AIPAC, the much larger and better known pro-Israel lobbying group, does not donate to candidates or bundle campaign contributions. But the campaign contributions of AIPAC’s presidents and individual activists can be documented, and they can serve as a bellwether of AIPAC’s organizational support. Until recently, AIPAC presidents personally contributed mostly to pro-Israel Democrats running in national elections, Jewish or not, and to the small number of Jewish Republicans then in the House and Senate. While AIPAC has tended to favor incumbents, it has also supported the challengers of candidates running for re-election whose positions were deemed insufficiently supportive of Israel. Since joining AIPAC ‘s Board roughly a decade ago, Michael Kassen has been extending his own campaign contributions to some of the most conservative Republican members of Congress — including Ed Royce, Virginia Foxx, and Ted Cruz— whose domestic policies are sharply at odds with those held by center-to-liberal Jewish Americans. Kassen became president of the organization in 2012 and AIPAC’s Chairman of the Board in 2014.

In a twist of irony, by contributing to the Tea Party’s increasing hold on Congress — as long as candidates’ stated support for Israel was loud and clear — pro-Israel donors like Kassen may have inadvertently contributed to a political climate conducive to the defeat of their single greatest success story, Eric Cantor.

Marsha B. Cohen is an analyst specializing in Israeli-Iranian relations and US foreign policy towards Iran and Israel.

Share RightWeb

Featured Profiles

Rep. Illeana Ros-Lehtinen (R-FL), former chair of the House Committee on Foreign Affairs, is a leading ”pro-Israel” hawk in Congress.


Brigette Gabriel, an anti-Islamic author and activist, is the founder of the right-wing group ACT! for America.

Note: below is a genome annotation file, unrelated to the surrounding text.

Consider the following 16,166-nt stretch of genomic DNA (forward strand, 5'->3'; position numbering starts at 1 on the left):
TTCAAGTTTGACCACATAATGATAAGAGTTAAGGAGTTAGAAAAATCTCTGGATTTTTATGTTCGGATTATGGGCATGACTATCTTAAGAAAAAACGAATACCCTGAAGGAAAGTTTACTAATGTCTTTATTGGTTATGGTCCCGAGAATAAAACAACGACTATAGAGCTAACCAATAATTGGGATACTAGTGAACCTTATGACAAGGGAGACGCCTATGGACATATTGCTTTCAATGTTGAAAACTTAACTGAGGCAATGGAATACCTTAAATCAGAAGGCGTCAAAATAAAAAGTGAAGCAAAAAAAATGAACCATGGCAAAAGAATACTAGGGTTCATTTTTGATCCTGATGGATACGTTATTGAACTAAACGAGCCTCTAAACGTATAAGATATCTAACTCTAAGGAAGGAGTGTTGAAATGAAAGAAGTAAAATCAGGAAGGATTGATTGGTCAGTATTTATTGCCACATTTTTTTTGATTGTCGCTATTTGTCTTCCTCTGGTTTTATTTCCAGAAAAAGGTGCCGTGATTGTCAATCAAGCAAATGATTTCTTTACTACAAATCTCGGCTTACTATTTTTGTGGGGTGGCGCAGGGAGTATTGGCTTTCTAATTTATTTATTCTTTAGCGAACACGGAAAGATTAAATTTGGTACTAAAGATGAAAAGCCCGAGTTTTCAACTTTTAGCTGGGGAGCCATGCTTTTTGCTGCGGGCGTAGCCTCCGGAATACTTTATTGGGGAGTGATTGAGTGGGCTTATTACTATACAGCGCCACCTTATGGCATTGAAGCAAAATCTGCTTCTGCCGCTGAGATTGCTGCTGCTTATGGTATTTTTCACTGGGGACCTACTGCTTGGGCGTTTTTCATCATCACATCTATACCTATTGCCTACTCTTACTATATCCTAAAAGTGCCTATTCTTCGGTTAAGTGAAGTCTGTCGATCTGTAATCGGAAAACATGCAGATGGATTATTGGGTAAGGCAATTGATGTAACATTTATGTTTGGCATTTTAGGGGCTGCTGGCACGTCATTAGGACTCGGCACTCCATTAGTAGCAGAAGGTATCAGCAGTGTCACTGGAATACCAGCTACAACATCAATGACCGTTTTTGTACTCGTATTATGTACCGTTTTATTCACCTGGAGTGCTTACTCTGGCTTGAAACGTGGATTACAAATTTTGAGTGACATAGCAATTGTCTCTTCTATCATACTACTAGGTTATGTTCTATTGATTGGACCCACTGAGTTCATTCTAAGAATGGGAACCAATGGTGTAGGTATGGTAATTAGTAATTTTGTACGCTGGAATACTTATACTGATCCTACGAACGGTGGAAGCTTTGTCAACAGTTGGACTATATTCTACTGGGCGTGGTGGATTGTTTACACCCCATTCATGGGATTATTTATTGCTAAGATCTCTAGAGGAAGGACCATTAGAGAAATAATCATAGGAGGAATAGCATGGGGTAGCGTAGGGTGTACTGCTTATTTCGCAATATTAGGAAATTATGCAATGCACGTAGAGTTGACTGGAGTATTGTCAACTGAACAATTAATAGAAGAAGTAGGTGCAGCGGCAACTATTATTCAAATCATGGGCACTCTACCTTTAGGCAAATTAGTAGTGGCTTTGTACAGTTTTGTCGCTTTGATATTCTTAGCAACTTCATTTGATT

The American Israel Public Affairs Committee (AIPAC), one of the more effective U.S. lobbying outfits, aims to ensure that the United States backs Israel regardless of the policies Israel pursues.


Frank Gaffney, director of the hardline neoconservative Center for Security Policy, is a longtime advocate of aggressive U.S. foreign policies, bloated military budgets, and confrontation with the Islamic world.


Shmuley Boteach is a “celebrity rabbi” known for his controversial “pro-Israel” advocacy.


United against Nuclear Iran is a pressure group that attacks companies doing business in Iran and disseminates alarmist reports about the country’s nuclear program.


Huntsman, the millionaire scion of the Huntsman chemical empire, is a former Utah governor who served as President Obama’s first ambassador to China and was a candidate for the 2012 GOP presidential nomination.


For media inquiries,
email rightwebproject@gmail.com

From the Wires

Print Friendly

AIPAC has done more than just tolerate the U.S. tilt toward extreme and often xenophobic views. Newly released tax filings show that the country’s biggest pro-Israel group financially contributed to the Center for Security Policy, the think-tank that played a pivotal role in engineering the Trump administration’s efforts to impose a ban on Muslim immigration.


Print Friendly

It would have been hard for Trump to find someone with more extreme positions than David Friedman for U.S. ambassador to Israel.


Print Friendly

Just as the “bogeyman” of the Mexican rapist and drug dealer is used to justify the Wall and mass immigration detention, the specter of Muslim terrorists is being used to validate gutting the refugee program and limiting admission from North Africa, and Southwest and South Asia.


Print Friendly

Although the mainstream media narrative about Trump’s Russia ties has been fairly linear, in reality the situation appears to be anything but.


Print Friendly

Reagan’s military buildup had little justification, though the military was rebuilding after the Vietnam disaster. Today, there is almost no case at all for a defense budget increase as big as the $54 billion that the Trump administration wants.


Print Friendly

The very idea of any U.S. president putting his personal financial interests ahead of the U.S. national interest is sufficient reason for the public to be outraged. That such a conflict of interest may affect real U.S. foreign policy decisions is an outrage.


Print Friendly

The new US administration is continuing a state of war that has existed for 16 years.


RightWeb
share